Kindergarten teacher, Violet Caruthers finds herself stranded in the middle of Lake Erie when her absent-minded boyfriend motors away on his fishing boat, never noticing she accidentally fell off. While struggling to tread water and hoping he'll return, she realizes this relationship isn't going to work. That thought leaves her seriously disillusioned, because she wants more than anything to be a mother and had been hoping he'd agree to get her pregnant. Thankfully, she's rescued by a gorgeous sailor, but the slightly geeky, painfully shy Violet feels very self-conscious in the presence of such an unbelievably hot guy. On the long sail back to shore, she opens up to him about her disappointment, and when he offers to father the baby she wants so badly, Violet is stunned.
It's Dylan Diaz's birthday, but he's not feeling like celebrating. He's a famous baseball player, has lots of money and a great family, yet he feels like something is missing in his life. Women regularly throw themselves at him, but he wants more than a string of one-night stands. When he pulls the exhausted Violet out of the water, her luscious body wreaks havoc on his own after a year-long self-imposed celibacy. When he realizes she's nothing like the women who usually hang around him, and most of all, that she wants nothing from him, she becomes even more attractive. He can't help feeling a bit protective toward her and wanting to give this sweet woman her heart's desire. When he offers to father her baby, Violet thinks he means doing it in a clinic, but Dylan has something more personal and hands-on in mind. He wants to show her everything she's been missing in bed and then some, but how can he convince her to give him more than one night when Violet thinks all she wants is a sperm donor?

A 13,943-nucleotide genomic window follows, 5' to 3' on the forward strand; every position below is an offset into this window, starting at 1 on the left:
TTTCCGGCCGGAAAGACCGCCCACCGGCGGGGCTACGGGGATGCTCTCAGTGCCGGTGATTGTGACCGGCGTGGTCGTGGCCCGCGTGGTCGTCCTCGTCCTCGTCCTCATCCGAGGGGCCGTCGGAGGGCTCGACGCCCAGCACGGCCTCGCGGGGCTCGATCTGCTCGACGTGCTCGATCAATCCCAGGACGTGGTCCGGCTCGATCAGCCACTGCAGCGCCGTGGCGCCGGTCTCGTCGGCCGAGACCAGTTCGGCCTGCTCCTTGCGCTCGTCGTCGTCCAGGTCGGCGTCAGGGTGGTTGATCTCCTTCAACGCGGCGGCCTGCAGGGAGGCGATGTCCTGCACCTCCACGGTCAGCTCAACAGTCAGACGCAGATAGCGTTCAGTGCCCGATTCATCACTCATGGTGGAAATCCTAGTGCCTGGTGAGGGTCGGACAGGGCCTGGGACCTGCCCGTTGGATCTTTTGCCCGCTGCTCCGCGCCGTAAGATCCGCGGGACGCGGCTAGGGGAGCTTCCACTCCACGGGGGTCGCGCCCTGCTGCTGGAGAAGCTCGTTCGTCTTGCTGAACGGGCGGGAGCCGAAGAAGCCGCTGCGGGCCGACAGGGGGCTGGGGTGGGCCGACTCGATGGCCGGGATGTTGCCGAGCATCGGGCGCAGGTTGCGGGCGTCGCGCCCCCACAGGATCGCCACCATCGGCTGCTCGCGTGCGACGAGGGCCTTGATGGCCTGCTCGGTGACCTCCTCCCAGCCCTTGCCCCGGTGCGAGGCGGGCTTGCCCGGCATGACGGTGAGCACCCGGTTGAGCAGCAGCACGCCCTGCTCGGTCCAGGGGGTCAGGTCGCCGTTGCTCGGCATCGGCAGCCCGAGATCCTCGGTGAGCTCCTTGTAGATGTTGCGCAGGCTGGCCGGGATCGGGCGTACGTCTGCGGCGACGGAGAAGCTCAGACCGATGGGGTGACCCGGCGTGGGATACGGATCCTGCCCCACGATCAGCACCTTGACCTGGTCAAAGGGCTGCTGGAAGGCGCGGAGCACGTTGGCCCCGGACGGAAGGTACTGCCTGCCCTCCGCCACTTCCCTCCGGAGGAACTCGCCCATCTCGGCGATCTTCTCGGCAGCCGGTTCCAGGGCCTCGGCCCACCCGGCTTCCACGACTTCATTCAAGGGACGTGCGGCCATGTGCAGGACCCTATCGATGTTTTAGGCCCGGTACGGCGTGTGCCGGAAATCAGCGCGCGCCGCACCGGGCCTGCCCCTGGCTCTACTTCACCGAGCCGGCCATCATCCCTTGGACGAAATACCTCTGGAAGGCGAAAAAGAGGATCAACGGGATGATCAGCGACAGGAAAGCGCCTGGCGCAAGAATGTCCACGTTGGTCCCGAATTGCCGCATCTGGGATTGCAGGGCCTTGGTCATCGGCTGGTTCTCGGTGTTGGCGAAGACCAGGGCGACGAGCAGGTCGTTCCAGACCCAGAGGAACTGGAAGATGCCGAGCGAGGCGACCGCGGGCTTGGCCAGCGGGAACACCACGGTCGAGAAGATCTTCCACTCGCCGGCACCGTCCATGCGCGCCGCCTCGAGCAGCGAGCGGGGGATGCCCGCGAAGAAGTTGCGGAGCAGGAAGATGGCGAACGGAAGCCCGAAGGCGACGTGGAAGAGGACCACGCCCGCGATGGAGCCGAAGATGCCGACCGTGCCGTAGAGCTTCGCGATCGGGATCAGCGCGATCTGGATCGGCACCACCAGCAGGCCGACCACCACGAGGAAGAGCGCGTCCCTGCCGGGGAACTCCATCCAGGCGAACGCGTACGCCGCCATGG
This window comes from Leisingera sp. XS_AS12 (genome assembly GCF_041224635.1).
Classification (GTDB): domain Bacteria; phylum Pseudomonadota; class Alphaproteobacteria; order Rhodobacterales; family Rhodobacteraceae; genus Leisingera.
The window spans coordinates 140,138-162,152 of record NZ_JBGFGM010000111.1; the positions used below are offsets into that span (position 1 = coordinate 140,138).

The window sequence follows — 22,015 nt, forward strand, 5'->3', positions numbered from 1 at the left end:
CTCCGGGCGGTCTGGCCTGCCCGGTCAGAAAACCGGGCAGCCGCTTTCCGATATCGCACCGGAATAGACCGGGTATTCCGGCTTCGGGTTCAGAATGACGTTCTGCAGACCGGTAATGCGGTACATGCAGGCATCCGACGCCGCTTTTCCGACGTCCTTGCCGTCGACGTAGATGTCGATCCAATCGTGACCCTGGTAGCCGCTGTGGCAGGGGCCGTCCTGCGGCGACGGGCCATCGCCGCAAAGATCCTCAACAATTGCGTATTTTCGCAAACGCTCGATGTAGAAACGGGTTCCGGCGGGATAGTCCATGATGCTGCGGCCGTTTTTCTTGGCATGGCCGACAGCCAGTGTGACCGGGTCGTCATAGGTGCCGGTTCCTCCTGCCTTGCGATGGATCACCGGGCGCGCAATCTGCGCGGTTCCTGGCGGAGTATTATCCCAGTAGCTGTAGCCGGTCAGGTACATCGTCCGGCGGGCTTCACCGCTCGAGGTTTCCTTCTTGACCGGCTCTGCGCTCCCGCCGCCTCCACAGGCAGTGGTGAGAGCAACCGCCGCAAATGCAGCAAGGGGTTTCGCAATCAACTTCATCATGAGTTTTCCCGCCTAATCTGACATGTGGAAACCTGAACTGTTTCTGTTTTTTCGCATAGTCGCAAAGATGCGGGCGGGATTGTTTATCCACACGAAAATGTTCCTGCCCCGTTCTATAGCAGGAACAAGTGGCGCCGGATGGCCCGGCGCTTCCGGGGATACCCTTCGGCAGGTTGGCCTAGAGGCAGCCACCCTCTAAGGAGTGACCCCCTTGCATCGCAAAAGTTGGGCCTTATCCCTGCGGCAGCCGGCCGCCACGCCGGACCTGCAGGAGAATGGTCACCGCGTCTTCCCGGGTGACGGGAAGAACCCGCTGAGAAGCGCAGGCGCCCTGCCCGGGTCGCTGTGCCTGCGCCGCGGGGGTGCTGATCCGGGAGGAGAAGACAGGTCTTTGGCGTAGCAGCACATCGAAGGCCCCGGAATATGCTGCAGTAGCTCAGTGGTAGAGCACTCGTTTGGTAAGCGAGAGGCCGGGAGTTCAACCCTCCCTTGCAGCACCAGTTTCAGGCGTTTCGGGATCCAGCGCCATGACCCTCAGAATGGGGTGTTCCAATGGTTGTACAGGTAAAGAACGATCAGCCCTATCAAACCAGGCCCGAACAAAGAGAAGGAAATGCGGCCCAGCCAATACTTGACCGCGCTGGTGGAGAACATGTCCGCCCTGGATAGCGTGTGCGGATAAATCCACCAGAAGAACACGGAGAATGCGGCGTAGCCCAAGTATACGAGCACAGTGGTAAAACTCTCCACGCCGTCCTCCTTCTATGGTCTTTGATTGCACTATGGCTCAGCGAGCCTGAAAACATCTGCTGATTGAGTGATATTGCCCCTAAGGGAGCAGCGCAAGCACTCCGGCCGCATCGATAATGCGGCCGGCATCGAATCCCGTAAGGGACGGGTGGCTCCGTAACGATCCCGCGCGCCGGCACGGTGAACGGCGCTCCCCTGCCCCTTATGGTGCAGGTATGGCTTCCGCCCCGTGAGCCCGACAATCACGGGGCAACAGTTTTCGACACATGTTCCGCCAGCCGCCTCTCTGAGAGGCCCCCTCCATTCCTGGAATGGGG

The Lady of the Lake is the third novella in Erin McCarthy's Bowling Friends series. It pairs the geeky Violet with hot, sexy baseball player, Dylan. The two meet when he rescues her from where she's treading water in the middle of Lake Erie after accidentally falling off her boyfriend's fishing boat. Unfortunately, her boyfriend is even geekier than she is and got so wrapped up in fishing and chatting with his friends that he didn't even notice she was missing. Enter Dylan, who becomes Violet's knight in shining armor. Of course, being saved by a hot guy is great, but Violet is painfully shy and self-conscious about her body. She's a very sweet heroine, and when Dylan starts hitting on her, she can't believe that someone like him would want someone like her. Aside from her overly endowed chest, which she's spent most of her life trying to hide, she thinks of herself as pretty ordinary right down to even wearing glasses. She's basically a prim librarian in a stripper's body. When Dylan finds Violet, she's extremely upset and disappointed, not just because she realized she's so unnoticeable that her boyfriend left her in the middle of a lake, but also because she wants more than anything to have a baby and was counting on his sperm to accomplish that. Violet's self-consciousness is very endearing and relatable. She's also very sympathetic, because she has no idea why her girlfriends go on and on about how great sex is. She doesn't even like sex, because it's never been good for her, not that she's the type to sleep around though. Overall, I really liked Violet a lot, and was pleased to find that I correctly predicted that she would be my favorite heroine of the series (thus far anyway).